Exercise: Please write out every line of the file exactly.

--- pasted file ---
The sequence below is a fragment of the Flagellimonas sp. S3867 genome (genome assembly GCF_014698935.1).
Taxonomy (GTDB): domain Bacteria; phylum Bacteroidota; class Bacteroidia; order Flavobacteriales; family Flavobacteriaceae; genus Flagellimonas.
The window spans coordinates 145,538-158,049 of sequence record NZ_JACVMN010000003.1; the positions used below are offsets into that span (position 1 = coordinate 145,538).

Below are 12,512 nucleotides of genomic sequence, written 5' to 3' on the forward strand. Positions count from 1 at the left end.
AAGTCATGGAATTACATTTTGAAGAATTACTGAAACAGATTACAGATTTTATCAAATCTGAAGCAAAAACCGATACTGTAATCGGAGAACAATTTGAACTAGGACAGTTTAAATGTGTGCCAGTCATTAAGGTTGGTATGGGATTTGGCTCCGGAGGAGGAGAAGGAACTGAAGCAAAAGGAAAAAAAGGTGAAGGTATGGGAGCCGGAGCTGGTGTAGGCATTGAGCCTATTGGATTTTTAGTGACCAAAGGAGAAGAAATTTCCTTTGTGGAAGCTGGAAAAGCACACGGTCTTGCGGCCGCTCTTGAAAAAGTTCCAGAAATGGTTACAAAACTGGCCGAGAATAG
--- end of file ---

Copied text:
The sequence below is a fragment of the Flagellimonas sp. S3867 genome (genome assembly GCF_014698935.1).
Taxonomy (GTDB): domain Bacteria; phylum Bacteroidota; class Bacteroidia; order Flavobacteriales; family Flavobacteriaceae; genus Flagellimonas.
The window spans coordinates 145,538-158,049 of sequence record NZ_JACVMN010000003.1; the positions used below are offsets into that span (position 1 = coordinate 145,538).

Below are 12,512 nucleotides of genomic sequence, written 5' to 3' on the forward strand. Positions count from 1 at the left end.
AAGTCATGGAATTACATTTTGAAGAATTACTGAAACAGATTACAGATTTTATCAAATCTGAAGCAAAAACCGATACTGTAATCGGAGAACAATTTGAACTAGGACAGTTTAAATGTGTGCCAGTCATTAAGGTTGGTATGGGATTTGGCTCCGGAGGAGGAGAAGGAACTGAAGCAAAAGGAAAAAAAGGTGAAGGTATGGGAGCCGGAGCTGGTGTAGGCATTGAGCCTATTGGATTTTTAGTGACCAAAGGAGAAGAAATTTCCTTTGTGGAAGCTGGAAAAGCACACGGTCTTGCGGCCGCTCTTGAAAAAGTTCCAGAAATGGTTACAAAACTGGCCGAGAATAG